An important doctrine to ensure your client’s entitlements are protected.
Subrogation is the substitution of one party for another, especially the transfer of the right to receive payment of a debt to someone other than the original creditor. It usually arises when a company is in financial distress and a third party pays debts the company owes, often due to insolvency or to maintain a working relationship with financiers or suppliers.
So, why is the doctrine important or even relevant?
Recent insolvency statistics suggest that insolvencies, particularly corporate insolvencies, are on the rise. Business collapses reportedly hit a three-and-a-half-year high, to jump back above pre-pandemic levels for the first time, as rising interest rates and a cooling economy impacted corporate Australia. This makes it vitally important that directors, guarantors, related parties (or for that matter, any third party) understand subrogation, so their financial position isn’t impaired if they provide financial assistance to a business in financial distress.
The first aspect to understand, is that if a guarantor pays a debt of a primary debtor (such as a related company), the guarantor can usually make a subrogated claim for the amount paid under the guarantee. The operative effect of the subrogation is that it puts the payor in the creditor’s shoes, so that they can seek reimbursement from the debtor who is primarily liable for that debt.
While this happens automatically by operation of law and therefore doesn’t need a separate agreement that says subrogation is permitted, we often find situations where a non-guarantor third party pays a debt on behalf of another, assuming they’ll be entitled to claim against the original debtor. Unfortunately, the true position is that without a suitable agreement, the payment by a non-guarantor third party gives no automatic right of subrogation. Documenting assignment of the debt to the non-guarantor prior to payment being made, is key to establish their right to claim against the original debtor (including the right to prove their debt in a subsequent liquidation or bankruptcy).
Obtaining the benefits of subrogation are perhaps even more relevant where the debt paid out has an entitlement to security, as the payor may have an entitlement to benefit from the security in the place of the secured creditor they paid out. This played out in a recent liquidation that involved the following circumstances:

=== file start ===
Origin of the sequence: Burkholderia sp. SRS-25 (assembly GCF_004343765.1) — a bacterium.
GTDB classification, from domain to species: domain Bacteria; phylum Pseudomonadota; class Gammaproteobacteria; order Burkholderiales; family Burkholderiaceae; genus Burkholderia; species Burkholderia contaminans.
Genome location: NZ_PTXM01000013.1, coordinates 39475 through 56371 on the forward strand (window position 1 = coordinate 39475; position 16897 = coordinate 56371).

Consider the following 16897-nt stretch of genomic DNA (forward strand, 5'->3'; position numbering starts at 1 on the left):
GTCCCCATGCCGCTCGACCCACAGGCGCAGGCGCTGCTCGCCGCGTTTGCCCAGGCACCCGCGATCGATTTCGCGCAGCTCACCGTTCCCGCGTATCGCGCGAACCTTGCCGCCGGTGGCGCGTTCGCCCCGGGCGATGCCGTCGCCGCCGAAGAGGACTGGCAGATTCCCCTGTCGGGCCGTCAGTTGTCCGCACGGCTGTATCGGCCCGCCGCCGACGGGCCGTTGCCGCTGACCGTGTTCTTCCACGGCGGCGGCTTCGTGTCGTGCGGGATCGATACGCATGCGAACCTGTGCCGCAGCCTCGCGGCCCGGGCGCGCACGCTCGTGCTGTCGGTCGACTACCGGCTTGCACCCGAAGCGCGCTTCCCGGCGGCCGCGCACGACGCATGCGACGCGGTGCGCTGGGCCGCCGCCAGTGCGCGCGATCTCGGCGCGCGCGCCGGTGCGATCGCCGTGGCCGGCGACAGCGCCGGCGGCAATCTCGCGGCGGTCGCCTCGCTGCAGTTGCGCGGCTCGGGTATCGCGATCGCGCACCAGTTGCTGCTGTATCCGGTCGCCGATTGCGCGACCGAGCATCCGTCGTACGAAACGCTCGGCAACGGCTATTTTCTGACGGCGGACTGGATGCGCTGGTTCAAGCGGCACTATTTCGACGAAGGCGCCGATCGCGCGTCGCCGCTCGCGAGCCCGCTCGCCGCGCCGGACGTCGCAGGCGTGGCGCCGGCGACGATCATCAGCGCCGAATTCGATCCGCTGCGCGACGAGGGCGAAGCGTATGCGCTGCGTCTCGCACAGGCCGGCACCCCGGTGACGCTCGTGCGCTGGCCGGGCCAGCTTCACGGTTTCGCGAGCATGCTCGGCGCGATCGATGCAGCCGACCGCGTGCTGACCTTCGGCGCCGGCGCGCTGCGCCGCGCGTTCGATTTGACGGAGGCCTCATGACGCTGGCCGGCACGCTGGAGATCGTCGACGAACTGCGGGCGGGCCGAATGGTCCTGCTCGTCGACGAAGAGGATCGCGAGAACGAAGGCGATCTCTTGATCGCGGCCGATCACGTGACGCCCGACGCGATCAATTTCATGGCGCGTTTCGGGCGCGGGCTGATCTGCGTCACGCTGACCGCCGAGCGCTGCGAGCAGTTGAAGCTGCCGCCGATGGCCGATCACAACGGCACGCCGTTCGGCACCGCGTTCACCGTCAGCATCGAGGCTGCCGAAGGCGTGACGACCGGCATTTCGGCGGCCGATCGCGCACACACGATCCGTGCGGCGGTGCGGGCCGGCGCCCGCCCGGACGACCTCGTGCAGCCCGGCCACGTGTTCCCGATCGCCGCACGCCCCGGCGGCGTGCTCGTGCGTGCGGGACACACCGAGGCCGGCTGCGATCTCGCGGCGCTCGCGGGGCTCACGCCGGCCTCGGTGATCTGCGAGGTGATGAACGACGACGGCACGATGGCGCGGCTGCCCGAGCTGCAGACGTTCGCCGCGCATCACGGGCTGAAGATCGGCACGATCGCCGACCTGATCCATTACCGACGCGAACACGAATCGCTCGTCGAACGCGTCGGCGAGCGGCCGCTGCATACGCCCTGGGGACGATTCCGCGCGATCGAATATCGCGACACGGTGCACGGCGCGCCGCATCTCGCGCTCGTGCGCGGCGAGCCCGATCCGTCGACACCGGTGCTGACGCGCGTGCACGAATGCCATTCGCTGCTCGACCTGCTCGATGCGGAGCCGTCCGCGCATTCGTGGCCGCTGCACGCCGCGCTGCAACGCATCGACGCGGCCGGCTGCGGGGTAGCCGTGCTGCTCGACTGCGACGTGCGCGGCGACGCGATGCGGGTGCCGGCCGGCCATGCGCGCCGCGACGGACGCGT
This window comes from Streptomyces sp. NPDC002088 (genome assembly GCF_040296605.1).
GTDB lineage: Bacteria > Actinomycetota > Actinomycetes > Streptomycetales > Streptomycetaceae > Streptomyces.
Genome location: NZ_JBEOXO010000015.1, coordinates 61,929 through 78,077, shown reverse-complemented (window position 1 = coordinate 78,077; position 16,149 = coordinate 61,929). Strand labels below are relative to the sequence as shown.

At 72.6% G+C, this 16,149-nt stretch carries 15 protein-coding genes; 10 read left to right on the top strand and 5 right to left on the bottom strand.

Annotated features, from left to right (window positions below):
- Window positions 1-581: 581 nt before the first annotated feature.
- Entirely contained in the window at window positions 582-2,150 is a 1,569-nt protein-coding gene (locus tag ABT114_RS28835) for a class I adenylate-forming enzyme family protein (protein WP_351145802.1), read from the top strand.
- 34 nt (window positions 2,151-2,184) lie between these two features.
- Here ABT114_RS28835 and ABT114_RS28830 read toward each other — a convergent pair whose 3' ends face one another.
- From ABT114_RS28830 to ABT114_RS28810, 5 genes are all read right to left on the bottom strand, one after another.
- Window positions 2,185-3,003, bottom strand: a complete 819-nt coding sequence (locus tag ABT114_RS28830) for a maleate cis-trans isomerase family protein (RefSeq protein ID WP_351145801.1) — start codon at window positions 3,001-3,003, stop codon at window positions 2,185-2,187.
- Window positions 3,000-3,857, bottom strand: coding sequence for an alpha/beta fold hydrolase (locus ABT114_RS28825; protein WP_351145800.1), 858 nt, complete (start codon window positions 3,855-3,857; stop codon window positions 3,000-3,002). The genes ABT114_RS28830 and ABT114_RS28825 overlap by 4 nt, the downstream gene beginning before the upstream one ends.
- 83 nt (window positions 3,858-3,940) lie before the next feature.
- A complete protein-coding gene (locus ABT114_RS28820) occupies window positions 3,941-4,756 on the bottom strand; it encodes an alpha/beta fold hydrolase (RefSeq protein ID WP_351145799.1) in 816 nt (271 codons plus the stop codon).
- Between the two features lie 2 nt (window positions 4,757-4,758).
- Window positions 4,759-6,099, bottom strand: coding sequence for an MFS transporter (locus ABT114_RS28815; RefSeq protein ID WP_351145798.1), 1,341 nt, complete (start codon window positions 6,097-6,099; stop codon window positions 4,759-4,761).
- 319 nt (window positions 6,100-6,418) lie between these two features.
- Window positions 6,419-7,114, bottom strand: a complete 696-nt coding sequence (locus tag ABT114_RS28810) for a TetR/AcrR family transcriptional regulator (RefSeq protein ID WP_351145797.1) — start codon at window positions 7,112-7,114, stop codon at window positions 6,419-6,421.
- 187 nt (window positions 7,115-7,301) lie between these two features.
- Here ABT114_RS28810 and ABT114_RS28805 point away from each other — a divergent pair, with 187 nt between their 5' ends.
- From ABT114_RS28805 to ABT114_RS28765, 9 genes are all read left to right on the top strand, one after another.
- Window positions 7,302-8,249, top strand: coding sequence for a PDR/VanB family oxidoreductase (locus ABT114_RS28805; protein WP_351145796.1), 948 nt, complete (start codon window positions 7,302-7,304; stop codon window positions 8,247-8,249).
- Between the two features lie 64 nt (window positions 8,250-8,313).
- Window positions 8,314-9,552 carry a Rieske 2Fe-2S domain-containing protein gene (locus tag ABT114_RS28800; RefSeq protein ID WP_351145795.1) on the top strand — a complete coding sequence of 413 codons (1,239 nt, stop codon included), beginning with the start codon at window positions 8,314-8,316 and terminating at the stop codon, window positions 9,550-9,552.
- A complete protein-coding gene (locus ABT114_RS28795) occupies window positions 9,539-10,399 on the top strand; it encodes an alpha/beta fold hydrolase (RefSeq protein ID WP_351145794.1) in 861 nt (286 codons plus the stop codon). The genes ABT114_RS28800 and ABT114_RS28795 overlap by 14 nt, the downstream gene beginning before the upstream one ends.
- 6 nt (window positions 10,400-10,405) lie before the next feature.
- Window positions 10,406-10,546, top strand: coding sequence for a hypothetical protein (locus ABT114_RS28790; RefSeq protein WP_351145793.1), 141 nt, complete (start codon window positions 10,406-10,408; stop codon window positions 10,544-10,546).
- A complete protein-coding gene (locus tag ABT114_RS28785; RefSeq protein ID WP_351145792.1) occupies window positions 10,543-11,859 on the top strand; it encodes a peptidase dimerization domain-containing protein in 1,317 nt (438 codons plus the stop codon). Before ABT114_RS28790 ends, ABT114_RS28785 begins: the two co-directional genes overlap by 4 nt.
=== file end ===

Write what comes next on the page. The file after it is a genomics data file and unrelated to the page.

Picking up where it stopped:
A major bank held a security interest registered against the company on the PPSR,
The bank confirmed it received full payment of its outstanding debt from two sources:
$798,311 from sale proceeds of the company’s business.
$105,000 from the director’s spouse, from an account held jointly with the director.
The director and his spouse had jointly and severally guaranteed the loan to the major bank.
In that matter, legal advice established that the director's spouse paid out the bank on the basis that her claim would be subrogated to the rights of the bank as secured creditor. The advice was based on the following:
A presumption arises that the director's spouse, a joint guarantor, has paid off the debt, unless the contrary appears, and intended for the security to be kept alive for her own benefit. The presumption works as if the security had been assigned from the secured creditor to the third party.
The director’s spouse’s actual or presumed intention as joint guarantor is an important criterion of subrogation. A payer may have intended to lend the money to the debtor on an unsecured basis to pay the secured creditor, or, on the other hand, the payer may have intended to advance the monies to pay out the secured debt on the basis that the payer would step into the secured creditor’s shoes and be entitled to the same security upon payment.
In the case above, it was clear the joint guarantor paid out the secured debt on the basis that her claim would be subrogated to the secured creditor’s rights. When that payment was made to the secured creditor, the company was in liquidation, so it was unlikely she would have intended to give the company an unsecured loan. Accordingly, the relevant intention was proven and the right of subrogation was conferred on the director’s spouse as if the bank had assigned the rights of security.
There are several key takeaways.
Firstly, subrogation cannot be assumed if the debt is not paid by the guarantor or where a valid assignment of the debt to the payor was made before the payment.
Secondly, if someone intends to make a payment on behalf of another party—particularly if it is, or may soon be, in administration or liquidation—it’s important to consider whether security, subrogation, or assignment is available to maintain rights for making such payment. For the avoidance of uncertainty, it may require the debtor requesting for a person/entity to make such payment, or for security or assignment documentation to be prepared and signed before making any payment.